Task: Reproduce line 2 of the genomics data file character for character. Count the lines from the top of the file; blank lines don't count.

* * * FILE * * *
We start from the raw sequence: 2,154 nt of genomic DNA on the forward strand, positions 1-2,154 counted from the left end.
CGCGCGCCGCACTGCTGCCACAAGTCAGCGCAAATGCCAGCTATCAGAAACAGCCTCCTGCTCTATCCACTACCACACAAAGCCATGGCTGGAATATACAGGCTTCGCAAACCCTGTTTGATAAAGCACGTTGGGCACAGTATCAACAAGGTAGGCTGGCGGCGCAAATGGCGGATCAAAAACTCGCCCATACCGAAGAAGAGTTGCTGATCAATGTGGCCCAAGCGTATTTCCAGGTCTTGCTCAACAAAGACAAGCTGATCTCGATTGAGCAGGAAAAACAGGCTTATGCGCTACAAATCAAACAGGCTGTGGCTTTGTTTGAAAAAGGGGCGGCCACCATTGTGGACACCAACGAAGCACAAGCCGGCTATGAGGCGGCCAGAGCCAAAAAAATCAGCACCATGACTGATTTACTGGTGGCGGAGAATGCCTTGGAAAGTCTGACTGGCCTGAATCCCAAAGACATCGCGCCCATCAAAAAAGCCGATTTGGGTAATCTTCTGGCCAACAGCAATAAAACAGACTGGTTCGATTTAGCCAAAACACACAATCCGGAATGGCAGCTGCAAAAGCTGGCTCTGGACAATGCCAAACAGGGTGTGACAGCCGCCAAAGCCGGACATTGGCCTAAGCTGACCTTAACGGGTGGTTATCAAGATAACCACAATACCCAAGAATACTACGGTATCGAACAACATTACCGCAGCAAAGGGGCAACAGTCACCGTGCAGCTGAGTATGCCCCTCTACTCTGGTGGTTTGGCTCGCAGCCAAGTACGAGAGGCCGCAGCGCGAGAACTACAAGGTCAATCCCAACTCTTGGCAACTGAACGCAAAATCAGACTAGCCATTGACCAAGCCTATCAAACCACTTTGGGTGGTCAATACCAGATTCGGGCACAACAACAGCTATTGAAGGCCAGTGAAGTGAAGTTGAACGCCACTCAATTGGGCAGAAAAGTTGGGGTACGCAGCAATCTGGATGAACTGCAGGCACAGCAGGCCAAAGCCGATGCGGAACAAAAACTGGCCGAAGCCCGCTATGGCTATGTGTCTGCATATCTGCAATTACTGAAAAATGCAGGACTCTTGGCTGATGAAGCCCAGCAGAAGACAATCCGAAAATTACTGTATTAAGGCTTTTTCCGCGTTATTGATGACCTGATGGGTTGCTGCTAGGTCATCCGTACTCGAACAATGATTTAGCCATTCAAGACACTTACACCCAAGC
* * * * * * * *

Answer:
CGCGCGCCGCACTGCTGCCACAAGTCAGCGCAAATGCCAGCTATCAGAAACAGCCTCCTGCTCTATCCACTACCACACAAAGCCATGGCTGGAATATACAGGCTTCGCAAACCCTGTTTGATAAAGCACGTTGGGCACAGTATCAACAAGGTAGGCTGGCGGCGCAAATGGCGGATCAAAAACTCGCCCATACCGAAGAAGAGTTGCTGATCAATGTGGCCCAAGCGTATTTCCAGGTCTTGCTCAACAAAGACAAGCTGATCTCGATTGAGCAGGAAAAACAGGCTTATGCGCTACAAATCAAACAGGCTGTGGCTTTGTTTGAAAAAGGGGCGGCCACCATTGTGGACACCAACGAAGCACAAGCCGGCTATGAGGCGGCCAGAGCCAAAAAAATCAGCACCATGACTGATTTACTGGTGGCGGAGAATGCCTTGGAAAGTCTGACTGGCCTGAATCCCAAAGACATCGCGCCCATCAAAAAAGCCGATTTGGGTAATCTTCTGGCCAACAGCAATAAAACAGACTGGTTCGATTTAGCCAAAACACACAATCCGGAATGGCAGCTGCAAAAGCTGGCTCTGGACAATGCCAAACAGGGTGTGACAGCCGCCAAAGCCGGACATTGGCCTAAGCTGACCTTAACGGGTGGTTATCAAGATAACCACAATACCCAAGAATACTACGGTATCGAACAACATTACCGCAGCAAAGGGGCAACAGTCACCGTGCAGCTGAGTATGCCCCTCTACTCTGGTGGTTTGGCTCGCAGCCAAGTACGAGAGGCCGCAGCGCGAGAACTACAAGGTCAATCCCAACTCTTGGCAACTGAACGCAAAATCAGACTAGCCATTGACCAAGCCTATCAAACCACTTTGGGTGGTCAATACCAGATTCGGGCACAACAACAGCTATTGAAGGCCAGTGAAGTGAAGTTGAACGCCACTCAATTGGGCAGAAAAGTTGGGGTACGCAGCAATCTGGATGAACTGCAGGCACAGCAGGCCAAAGCCGATGCGGAACAAAAACTGGCCGAAGCCCGCTATGGCTATGTGTCTGCATATCTGCAATTACTGAAAAATGCAGGACTCTTGGCTGATGAAGCCCAGCAGAAGACAATCCGAAAATTACTGTATTAAGGCTTTTTCCGCGTTATTGATGACCTGATGGGTTGCTGCTAGGTCATCCGTACTCGAACAATGATTTAGCCATTCAAGACACTTACACCCAAGC